Trapcry: It is so accessible, right? And this is a good thing. Like, accessibility is good because not everybody has the same means, but I feel like with accessibility, you have people who have big platforms and because they have access to music, they’re just putting out whatever. And they’re gonna get the algorithm going towards them because they have all these followers and resources. And then, like, little people who actually make really good music, they get looked over. Someone like me, I’m not gonna get the playlist placements and stuff like that. I’m just gonna get first week’s radar for a couple weeks. It’ll hit for like a month and then everyone just moves on to the next song. Sometimes I even have to re-release something so that the algorithm will catch it again. It’s like playing a social media game, and it’s not even about the music. So I hate that (laughs). I think the good part about that is I can just make whatever I want and there’s no pressure. Like, I’m not signed. But at the same time, I do wanna be heard. I do feel like there’s a place for me whether or not the algorithm or anybody recognizes it. And that’s why I say, Richmond doesn’t know what to do with me. But I love Richmond so much. So I’m here, you know? I think there’s something new about the Richmond music scene right now. And I’ve been here for a bit. So I kind of saw what it was before the pandemic, and after the pandemic, it’s turned into something else. I feel like as a collective, we’re on the verge of something. But we have to get out of the local mindset. Just be who you are as an artist and do your thing.

Justice: Now, what do you see as the future for Trapcry? And you can talk about the immediate future if you want to tease something that is coming soon, but also you can talk on a big scale. Like what do you see five years, 10 years, 20 years?

Trapcry: Oh my God. I know there’s gonna be another big release for me. I don’t know when that’s gonna be. But it’s coming.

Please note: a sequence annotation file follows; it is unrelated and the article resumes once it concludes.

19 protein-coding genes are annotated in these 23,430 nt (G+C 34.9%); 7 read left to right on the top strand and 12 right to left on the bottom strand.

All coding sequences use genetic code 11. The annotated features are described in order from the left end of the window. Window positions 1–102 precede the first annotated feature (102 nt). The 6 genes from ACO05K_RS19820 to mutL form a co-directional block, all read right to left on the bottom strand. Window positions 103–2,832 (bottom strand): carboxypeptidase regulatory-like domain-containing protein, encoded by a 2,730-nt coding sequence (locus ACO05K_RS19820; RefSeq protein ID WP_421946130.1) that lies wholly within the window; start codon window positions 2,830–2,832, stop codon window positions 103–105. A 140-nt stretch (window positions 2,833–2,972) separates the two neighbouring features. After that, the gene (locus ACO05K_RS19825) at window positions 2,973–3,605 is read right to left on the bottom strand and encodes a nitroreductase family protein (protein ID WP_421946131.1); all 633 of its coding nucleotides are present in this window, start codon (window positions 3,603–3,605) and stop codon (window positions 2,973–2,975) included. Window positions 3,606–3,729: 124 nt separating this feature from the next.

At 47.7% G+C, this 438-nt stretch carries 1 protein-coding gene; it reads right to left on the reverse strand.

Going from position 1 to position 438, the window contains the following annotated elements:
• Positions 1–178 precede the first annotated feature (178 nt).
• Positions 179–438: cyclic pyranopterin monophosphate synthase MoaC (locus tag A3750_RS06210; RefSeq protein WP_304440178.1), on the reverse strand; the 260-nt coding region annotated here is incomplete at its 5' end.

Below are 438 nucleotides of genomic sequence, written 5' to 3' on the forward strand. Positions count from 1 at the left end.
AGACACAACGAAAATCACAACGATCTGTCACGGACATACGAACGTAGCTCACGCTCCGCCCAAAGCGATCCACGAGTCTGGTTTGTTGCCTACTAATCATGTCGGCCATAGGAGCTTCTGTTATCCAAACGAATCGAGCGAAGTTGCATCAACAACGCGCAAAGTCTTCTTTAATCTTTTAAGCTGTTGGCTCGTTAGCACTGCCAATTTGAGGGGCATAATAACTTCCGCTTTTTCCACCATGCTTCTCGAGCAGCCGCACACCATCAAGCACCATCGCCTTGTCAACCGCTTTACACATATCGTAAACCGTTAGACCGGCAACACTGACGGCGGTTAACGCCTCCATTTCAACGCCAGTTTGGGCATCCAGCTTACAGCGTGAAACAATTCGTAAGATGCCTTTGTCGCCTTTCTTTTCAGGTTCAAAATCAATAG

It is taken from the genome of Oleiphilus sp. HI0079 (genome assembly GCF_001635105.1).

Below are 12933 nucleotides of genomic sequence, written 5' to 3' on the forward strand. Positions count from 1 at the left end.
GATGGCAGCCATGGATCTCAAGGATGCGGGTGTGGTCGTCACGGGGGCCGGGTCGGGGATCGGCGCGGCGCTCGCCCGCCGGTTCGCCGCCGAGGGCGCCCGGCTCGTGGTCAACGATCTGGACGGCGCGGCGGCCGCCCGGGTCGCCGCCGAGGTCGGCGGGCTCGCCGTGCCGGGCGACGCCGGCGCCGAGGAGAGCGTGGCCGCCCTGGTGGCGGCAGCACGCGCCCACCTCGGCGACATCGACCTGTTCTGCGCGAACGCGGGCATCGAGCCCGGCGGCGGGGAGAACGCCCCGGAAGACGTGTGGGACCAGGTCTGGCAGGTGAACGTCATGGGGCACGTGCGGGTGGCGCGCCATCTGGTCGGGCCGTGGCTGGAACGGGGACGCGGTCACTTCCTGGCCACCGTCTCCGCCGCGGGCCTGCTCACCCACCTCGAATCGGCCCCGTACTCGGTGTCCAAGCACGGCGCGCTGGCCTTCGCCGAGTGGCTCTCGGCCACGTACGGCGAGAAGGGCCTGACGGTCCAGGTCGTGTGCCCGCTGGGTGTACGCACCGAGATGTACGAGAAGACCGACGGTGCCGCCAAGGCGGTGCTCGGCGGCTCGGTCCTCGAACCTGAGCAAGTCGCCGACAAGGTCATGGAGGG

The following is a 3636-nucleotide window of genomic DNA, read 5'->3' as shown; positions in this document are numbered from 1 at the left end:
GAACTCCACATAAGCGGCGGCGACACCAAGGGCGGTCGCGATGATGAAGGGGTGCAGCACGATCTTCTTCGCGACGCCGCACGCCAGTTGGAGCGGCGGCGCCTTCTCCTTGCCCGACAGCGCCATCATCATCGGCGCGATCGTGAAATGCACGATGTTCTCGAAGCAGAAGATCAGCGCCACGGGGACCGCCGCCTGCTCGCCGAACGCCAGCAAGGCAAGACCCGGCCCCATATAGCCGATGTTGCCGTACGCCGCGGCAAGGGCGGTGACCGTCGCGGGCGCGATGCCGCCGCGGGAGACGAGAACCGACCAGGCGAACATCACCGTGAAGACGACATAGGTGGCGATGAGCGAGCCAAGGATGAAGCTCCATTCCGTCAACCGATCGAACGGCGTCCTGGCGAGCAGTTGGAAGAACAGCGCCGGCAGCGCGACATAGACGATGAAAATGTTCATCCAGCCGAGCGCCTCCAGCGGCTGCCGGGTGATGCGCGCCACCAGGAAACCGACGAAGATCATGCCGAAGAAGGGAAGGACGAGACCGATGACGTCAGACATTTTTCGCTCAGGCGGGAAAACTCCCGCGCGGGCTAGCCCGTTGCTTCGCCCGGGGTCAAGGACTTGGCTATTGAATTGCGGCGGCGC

Justice: An album or?

trapcry RVA Magazine joey Wharton
photo by Joey Wharton @joey_wharton

Trapcry: Definitely an album. I have so many singles right now, and they all need to be put on something. I definitely have an album’s worth of singles. There are songs I perform all the time that I just haven’t put out, and it’s funny that some people know those songs better than what’s out on the internet (laughs). I know I want to do videos. I want to do a big campaign for one big project. I don’t know if it’s going to be this year or next year, but it will be a body of work that tops anything I’ve ever done. People loved my last project. I loved that project. But I want to make more art that speaks to the time we’re in now. The next project will do that. This next one is going to be very pop star (laughs) – it’s dancing, it’s sexy, it’s fun.

More than anything, I just want to keep making good music. I have so much music that’s not out, and I like sitting on music and then releasing it on my own time. I wish I could commit to doing things faster, but it feels too robotic to just release project after project. My last album was dangerous – that was in 2020. Sometimes I ask myself, what would Rihanna come out with now? Like I said, I’ve always wanted to be a pop star, but I feel like nobody else is really doing that here. Making music with a commercial twist but also crossing over into urban and alternative themes. People are doing that, but not in this locality. I think it’s easy for people to look at me and be like, “You are like Frank Ocean or Little Nas X,” and, yeah, I think I do have some songs that fit their aesthetic, but I definitely make songs that are unique to me too.